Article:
Robin Ince will compere the show, a seven-part showcase of 28 stand-ups new to radio.
Ahead of the series launch on July 7, 34-year-old Robin reveals his comic inspirations, his aspirations for a modelling career and how he faced down an angry mob at the Glastonbury Festival..
How did you first discover you had a talent for comedy?
I have always liked larking about and when I found out I could make money for doing it, it added an air of shabby professionalism to my larking.
What was your big break?
It was probably coming second in the So You Think You 're Funny competition at the Edinburgh Festival because, from that point onwards, I made a living as a comedian.
I think I 'm still waiting for a bigger break: being talent-scouted by an agent from Models One whilst eating an ice cream at Heathrow Airport is, I think, possible - if I get my figure back.
Who are your favourite comedians?
Woody Allen sheer genius, both as a writer and as a slapstick performer; Bill Murray brilliantly deadpan.. Others are the Marx Brothers, Chris Morris, Victoria Wood, Alastair Sim, Buster Keaton, Laurel and Hardy, Rik Mayall, Joe Orton, Frankie Howerd, Margaret Rutherford, Fry and Laurie and on and on and on.
I will give no reasons because if you don 't know, there is no point in going on (though Rik Mayall standing in dog excrement in More Bad News made me fall off my cinema seat).
How did you come up with material for the BBC 7 show?
Most of my material comes from one-line ideas such as the Radiophonic Workshop collaborating with the French Resistance and making spooky noises to scare the Germans away from haystacks full of infantrymen then I just try to create a routine on the spot.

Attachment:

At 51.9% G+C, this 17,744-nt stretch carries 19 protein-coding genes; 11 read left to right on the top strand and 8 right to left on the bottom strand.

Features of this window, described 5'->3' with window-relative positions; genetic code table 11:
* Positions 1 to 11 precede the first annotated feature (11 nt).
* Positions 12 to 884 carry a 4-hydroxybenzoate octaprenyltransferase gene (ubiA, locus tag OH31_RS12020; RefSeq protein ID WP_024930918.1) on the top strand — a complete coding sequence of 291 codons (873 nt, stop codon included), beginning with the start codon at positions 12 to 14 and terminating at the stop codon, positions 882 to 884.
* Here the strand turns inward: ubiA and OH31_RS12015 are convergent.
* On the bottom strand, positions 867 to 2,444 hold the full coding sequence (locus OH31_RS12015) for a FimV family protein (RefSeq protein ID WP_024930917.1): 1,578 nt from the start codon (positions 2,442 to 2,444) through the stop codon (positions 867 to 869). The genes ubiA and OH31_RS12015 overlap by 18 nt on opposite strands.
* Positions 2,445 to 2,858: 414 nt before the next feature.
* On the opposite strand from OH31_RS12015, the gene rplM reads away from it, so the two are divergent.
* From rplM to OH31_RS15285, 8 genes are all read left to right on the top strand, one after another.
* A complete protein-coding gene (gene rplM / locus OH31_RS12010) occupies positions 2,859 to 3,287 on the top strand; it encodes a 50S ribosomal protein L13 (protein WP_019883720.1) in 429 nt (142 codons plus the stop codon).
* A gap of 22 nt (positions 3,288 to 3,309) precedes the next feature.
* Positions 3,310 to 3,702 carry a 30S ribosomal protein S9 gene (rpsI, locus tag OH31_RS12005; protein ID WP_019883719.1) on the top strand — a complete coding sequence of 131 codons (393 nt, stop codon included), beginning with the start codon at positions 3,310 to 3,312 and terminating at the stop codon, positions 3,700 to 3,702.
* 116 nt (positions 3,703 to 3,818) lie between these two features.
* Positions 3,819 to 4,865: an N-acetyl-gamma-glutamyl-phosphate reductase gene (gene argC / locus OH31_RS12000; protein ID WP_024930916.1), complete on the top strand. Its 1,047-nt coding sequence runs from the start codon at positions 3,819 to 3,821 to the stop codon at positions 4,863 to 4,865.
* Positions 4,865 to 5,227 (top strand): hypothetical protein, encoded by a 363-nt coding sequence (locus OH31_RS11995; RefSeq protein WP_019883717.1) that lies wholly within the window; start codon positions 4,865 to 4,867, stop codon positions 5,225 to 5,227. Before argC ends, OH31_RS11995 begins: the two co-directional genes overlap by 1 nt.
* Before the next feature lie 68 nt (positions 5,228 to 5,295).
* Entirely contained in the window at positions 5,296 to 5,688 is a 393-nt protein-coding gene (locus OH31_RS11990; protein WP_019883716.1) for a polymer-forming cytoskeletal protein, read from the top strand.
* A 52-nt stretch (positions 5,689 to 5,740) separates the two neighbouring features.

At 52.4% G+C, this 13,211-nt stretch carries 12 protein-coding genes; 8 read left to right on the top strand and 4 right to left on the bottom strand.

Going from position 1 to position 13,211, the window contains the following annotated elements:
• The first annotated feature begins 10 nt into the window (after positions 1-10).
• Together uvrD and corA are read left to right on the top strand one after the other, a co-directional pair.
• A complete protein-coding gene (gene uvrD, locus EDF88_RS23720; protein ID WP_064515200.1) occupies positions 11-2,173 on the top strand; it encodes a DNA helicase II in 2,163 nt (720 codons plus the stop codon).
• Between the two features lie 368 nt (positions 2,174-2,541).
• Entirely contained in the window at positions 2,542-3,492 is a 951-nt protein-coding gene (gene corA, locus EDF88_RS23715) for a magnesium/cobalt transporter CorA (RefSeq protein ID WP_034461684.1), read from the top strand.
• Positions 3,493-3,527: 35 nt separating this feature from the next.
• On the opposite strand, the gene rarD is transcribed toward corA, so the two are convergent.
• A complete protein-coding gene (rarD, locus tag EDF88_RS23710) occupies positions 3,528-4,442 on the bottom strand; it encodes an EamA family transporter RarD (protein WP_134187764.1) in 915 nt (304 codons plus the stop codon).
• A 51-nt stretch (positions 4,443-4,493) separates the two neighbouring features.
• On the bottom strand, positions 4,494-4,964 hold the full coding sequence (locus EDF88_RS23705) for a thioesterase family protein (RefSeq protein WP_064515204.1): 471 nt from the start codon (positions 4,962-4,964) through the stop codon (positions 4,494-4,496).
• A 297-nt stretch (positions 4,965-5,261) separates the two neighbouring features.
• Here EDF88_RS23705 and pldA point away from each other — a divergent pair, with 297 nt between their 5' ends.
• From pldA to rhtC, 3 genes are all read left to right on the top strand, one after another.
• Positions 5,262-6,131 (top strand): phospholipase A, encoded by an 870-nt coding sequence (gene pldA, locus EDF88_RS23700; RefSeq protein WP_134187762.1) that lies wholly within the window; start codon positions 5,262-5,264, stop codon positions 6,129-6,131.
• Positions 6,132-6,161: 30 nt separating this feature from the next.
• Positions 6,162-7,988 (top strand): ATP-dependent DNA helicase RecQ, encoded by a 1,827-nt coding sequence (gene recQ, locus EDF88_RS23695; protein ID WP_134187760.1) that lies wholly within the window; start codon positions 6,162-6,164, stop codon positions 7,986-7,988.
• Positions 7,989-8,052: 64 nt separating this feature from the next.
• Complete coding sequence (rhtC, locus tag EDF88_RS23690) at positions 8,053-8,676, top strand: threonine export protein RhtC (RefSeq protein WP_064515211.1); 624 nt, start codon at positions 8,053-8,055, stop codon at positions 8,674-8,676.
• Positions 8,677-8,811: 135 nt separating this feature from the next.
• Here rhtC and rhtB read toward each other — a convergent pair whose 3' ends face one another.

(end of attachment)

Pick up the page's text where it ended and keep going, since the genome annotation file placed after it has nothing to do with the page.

I read lots of bits of things and watch lots of bits of things and they make me think of things.
I am easily distracted, so I mainly make sure I drink a lot of orange squash and wait for the tartrazine to kick in.
What's been your worst moment on stage?
My best worst moment was turning a difficult but quietly responsive Glastonbury audience into an angry mob by using the word "gypsy" (not in a derogatory way). Within five minutes, the audience members were screaming at me with puce faces and trying to run up on the stage and punch me. I stood my ground and laughed in their silly faces.
Do you think Spanking New On 7 will uncover any new talent?
I think there are some brilliant new acts on it, from great one-liner merchants to surreal ramblers. In a time when stand-up comedy seems to be becoming so homogenised, it is great to see that there are, in fact, many fine new comedy minds.
What would be your one piece of advice for new comedians trying to break into the business?
Don 't just think about how much money you can make from comedy.
What 's next for you?
First published: June 20, 2003